# Geometric Brownian motion with volatility as function of time

With the following process: $$dS_t = r S_t dt + σ(t) St dW_t \tag1$$

and

$$\sigma (t) = 0.1 \ \ \ if \ \ t < 0.5 \\ \sigma (t) = 0.21 \ \ \ otherwise$$

I know the general solution should be : $$S_t = S_0 e^{rt − \frac{1}{2} \int_0^t \sigma (s)^2 ds +\int_0^t \sigma (s) dW_s} \tag2$$

and if $$log(S_t) = Z_t$$

$$Z_t = Z_0 + rt − \frac{1}{2} \int_0^t \sigma (s)^2 ds +\int_0^t \sigma (s) dW_s \tag3$$

My question is how to treat the integration if $$t \geq 0.5$$? I think I need to split the integration but I am not sure how to compute the integration in the half open interval $$t \in [0, 0.5)$$. Should the upper bond of the integral for $$t \in [0, 0.5)$$ be treated as a number with a limit approaching 5?

For computational simulation on discrete time, I know if the volatility is a constant, I can use (4) below for simulation in discrete time. ($$\delta W_s$$ is just normal distribution of variance $$\delta t$$) $$Z_{t+\delta t} = Z_t + (rt − \frac{1}{2} \sigma )\delta t +\sigma \delta W_s \tag4$$ However, I am not sure how to simulate (1) especially when the time progresses from $$t < 0.5$$ to $$t > 0.5$$

For your first question, for a sufficiently nicely-behaved function $$f$$ (which $$\sigma(t)$$ is), $$\int_a^bf(x)dx = \int_a^cf(x)dx + \int_c^bf(x)dx$$.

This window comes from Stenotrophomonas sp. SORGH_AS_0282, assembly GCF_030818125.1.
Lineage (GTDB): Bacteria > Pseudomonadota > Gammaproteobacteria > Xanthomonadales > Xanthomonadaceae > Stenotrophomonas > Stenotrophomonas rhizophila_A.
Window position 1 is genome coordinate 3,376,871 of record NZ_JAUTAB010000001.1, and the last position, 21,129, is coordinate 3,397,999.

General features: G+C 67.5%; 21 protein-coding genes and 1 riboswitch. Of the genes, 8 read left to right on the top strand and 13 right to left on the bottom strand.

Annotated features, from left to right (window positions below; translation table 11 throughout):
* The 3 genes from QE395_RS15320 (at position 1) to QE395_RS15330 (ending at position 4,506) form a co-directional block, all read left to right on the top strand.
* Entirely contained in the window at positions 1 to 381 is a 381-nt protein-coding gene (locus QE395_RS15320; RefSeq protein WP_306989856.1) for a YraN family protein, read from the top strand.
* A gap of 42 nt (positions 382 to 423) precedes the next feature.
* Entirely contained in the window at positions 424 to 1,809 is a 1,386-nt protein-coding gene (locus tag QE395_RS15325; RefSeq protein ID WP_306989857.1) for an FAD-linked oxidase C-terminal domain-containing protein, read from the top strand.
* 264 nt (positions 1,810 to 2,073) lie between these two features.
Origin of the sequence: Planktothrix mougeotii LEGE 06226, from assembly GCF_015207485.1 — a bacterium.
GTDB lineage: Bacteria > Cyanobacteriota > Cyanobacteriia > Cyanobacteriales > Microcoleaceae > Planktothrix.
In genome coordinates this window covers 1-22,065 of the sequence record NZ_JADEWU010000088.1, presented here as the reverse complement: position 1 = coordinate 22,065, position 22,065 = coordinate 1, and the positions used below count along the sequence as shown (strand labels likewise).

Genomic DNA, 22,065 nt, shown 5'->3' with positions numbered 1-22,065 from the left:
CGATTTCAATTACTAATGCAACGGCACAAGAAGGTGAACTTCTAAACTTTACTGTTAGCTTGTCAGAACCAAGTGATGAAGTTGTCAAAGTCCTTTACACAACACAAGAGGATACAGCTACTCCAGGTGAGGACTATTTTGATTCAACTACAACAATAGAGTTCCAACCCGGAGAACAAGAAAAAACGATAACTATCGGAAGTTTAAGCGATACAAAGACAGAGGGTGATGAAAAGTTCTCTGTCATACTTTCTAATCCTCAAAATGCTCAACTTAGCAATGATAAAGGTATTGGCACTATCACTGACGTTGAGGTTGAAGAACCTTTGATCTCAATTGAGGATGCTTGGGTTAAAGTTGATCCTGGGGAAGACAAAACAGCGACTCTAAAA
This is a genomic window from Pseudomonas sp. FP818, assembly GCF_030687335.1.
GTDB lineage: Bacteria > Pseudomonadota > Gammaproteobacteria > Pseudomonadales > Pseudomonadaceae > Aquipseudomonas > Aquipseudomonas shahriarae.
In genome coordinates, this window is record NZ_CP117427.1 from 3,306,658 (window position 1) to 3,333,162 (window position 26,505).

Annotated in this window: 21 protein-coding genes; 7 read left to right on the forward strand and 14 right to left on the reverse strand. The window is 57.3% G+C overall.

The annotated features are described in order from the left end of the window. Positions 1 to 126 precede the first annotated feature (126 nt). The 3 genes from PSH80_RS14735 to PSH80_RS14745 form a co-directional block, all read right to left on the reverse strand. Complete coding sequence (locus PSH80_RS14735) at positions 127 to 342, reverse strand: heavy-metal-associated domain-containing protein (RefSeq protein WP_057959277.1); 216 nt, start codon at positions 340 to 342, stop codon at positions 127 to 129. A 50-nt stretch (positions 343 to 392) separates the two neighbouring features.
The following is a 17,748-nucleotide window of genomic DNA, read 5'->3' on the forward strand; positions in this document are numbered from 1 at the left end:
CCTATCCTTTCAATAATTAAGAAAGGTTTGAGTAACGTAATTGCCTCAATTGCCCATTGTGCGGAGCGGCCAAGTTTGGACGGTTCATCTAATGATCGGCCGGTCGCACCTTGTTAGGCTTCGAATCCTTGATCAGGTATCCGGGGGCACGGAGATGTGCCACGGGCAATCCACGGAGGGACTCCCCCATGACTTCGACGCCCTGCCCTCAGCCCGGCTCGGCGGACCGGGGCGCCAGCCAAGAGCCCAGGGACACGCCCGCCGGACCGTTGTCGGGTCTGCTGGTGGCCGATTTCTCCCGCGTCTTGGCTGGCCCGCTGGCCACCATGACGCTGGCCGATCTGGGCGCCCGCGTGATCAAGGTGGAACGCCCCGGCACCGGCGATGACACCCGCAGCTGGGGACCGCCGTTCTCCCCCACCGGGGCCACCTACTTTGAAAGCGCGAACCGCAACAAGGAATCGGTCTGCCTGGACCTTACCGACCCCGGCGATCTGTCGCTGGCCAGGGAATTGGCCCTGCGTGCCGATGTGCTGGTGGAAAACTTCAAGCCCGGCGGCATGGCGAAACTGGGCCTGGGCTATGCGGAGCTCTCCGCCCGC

If I'm understanding your question correctly, it looks like you might be concerned we are "double counting" $$\sigma(0.5)$$ if we do this, but this is not the case a the set $$\{0.5\}$$ has measure zero -- intuitively, a set containing one point is so small that we can change it to whatever without affecting the integral.
To tie this back more directly to what you were asking, this means that for $$\sigma(t)$$, the integral over $$[0, 0.5)$$ is the same as the integral over $$[0, 0.5]$$.
For your second question, I would do something similar to (4) -- just use a different volatility if $$t>=0.5$$ vs $$t < 0.5$$. I would also probably take care to ensure that one of my timesteps begins at $$t=0.5$$, but for a sufficiently fine discretization, it doesn't matter too much.